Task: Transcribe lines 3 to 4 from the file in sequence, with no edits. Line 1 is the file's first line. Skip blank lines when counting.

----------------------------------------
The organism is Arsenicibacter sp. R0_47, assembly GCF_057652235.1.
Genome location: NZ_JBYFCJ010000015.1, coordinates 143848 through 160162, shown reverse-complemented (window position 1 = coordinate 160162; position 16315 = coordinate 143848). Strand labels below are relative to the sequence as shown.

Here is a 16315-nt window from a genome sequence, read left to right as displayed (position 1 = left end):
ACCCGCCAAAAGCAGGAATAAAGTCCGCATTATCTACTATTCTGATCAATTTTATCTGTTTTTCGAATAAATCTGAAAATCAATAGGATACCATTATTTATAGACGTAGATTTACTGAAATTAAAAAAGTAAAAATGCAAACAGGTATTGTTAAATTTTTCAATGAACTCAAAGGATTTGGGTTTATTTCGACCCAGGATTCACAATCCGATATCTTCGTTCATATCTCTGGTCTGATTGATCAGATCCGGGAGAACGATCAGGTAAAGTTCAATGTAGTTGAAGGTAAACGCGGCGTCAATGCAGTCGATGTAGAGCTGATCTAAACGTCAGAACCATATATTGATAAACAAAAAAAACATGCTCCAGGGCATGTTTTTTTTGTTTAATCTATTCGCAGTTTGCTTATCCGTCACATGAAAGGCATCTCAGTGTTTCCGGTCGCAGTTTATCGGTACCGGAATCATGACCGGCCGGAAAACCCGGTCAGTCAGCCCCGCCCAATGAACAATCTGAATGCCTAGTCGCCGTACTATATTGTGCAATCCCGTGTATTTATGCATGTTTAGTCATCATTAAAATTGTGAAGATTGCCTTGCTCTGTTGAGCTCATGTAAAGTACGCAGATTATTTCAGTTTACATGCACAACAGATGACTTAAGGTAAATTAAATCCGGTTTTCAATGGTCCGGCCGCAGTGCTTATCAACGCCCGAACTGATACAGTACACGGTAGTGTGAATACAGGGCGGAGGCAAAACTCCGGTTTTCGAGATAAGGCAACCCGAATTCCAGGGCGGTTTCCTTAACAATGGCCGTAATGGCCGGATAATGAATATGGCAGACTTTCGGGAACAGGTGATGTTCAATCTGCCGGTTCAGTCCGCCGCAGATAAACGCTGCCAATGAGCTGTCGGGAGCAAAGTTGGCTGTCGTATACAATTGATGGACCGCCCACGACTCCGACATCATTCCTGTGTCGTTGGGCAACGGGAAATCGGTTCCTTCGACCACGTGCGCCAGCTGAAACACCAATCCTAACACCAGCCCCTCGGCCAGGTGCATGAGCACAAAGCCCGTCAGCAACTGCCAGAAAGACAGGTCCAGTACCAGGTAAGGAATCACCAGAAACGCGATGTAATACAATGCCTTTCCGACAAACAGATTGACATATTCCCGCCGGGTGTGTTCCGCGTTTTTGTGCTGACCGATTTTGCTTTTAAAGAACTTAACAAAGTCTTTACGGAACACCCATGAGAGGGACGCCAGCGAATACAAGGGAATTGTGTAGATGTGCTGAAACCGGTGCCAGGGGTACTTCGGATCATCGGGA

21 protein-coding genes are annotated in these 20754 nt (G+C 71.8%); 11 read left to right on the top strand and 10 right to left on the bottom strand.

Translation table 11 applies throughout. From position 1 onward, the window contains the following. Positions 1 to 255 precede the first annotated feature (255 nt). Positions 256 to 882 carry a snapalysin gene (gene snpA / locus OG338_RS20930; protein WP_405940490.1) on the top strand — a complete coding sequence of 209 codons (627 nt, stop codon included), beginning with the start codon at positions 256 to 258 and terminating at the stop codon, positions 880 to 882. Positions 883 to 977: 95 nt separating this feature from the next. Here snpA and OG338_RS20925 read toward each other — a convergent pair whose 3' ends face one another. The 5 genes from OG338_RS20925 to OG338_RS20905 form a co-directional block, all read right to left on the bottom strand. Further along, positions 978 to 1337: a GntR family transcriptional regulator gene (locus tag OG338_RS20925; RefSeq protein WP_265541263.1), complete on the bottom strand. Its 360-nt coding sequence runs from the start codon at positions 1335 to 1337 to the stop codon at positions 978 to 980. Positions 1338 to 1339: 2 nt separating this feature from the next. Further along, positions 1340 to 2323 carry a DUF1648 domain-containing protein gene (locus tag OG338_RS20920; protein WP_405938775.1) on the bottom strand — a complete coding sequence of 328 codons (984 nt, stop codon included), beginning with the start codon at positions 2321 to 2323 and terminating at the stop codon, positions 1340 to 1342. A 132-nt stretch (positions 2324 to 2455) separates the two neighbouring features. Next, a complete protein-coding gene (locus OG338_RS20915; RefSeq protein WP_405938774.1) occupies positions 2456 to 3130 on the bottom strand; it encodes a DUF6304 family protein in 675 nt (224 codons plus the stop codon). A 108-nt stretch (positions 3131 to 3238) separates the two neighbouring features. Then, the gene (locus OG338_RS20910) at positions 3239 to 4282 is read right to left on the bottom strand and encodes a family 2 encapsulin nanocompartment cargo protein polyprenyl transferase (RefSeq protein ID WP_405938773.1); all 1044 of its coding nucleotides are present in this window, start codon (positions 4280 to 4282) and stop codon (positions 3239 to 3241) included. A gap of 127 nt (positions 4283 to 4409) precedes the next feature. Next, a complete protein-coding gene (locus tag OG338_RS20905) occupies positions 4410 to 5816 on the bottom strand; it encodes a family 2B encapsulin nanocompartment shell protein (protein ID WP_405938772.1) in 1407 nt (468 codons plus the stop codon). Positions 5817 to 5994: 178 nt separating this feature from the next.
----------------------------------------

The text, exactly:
Here is a 16315-nt window from a genome sequence, read left to right as displayed (position 1 = left end):
ACCCGCCAAAAGCAGGAATAAAGTCCGCATTATCTACTATTCTGATCAATTTTATCTGTTTTTCGAATAAATCTGAAAATCAATAGGATACCATTATTTATAGACGTAGATTTACTGAAATTAAAAAAGTAAAAATGCAAACAGGTATTGTTAAATTTTTCAATGAACTCAAAGGATTTGGGTTTATTTCGACCCAGGATTCACAATCCGATATCTTCGTTCATATCTCTGGTCTGATTGATCAGATCCGGGAGAACGATCAGGTAAAGTTCAATGTAGTTGAAGGTAAACGCGGCGTCAATGCAGTCGATGTAGAGCTGATCTAAACGTCAGAACCATATATTGATAAACAAAAAAAACATGCTCCAGGGCATGTTTTTTTTGTTTAATCTATTCGCAGTTTGCTTATCCGTCACATGAAAGGCATCTCAGTGTTTCCGGTCGCAGTTTATCGGTACCGGAATCATGACCGGCCGGAAAACCCGGTCAGTCAGCCCCGCCCAATGAACAATCTGAATGCCTAGTCGCCGTACTATATTGTGCAATCCCGTGTATTTATGCATGTTTAGTCATCATTAAAATTGTGAAGATTGCCTTGCTCTGTTGAGCTCATGTAAAGTACGCAGATTATTTCAGTTTACATGCACAACAGATGACTTAAGGTAAATTAAATCCGGTTTTCAATGGTCCGGCCGCAGTGCTTATCAACGCCCGAACTGATACAGTACACGGTAGTGTGAATACAGGGCGGAGGCAAAACTCCGGTTTTCGAGATAAGGCAACCCGAATTCCAGGGCGGTTTCCTTAACAATGGCCGTAATGGCCGGATAATGAATATGGCAGACTTTCGGGAACAGGTGATGTTCAATCTGCCGGTTCAGTCCGCCGCAGATAAACGCTGCCAATGAGCTGTCGGGAGCAAAGTTGGCTGTCGTATACAATTGATGGACCGCCCACGACTCCGACATCATTCCTGTGTCGTTGGGCAACGGGAAATCGGTTCCTTCGACCACGTGCGCCAGCTGAAACACCAATCCTAACACCAGCCCCTCGGCCAGGTGCATGAGCACAAAGCCCGTCAGCAACTGCCAGAAAGACAGGTCCAGTACCAGGTAAGGAATCACCAGAAACGCGATGTAATACAATGCCTTTCCGACAAACAGATTGACATATTCCCGCCGGGTGTGTTCCGCGTTTTTGTGCTGACCGATTTTGCTTTTAAAGAACTTAACAAAGTCTTTACGGAACACCCATGAGAGGGACGCCAGCGAATACAAGGGAATTGTGTAGATGTGCTGAAACCGGTGCCAGGGGTACTTCGGATCATCGGGA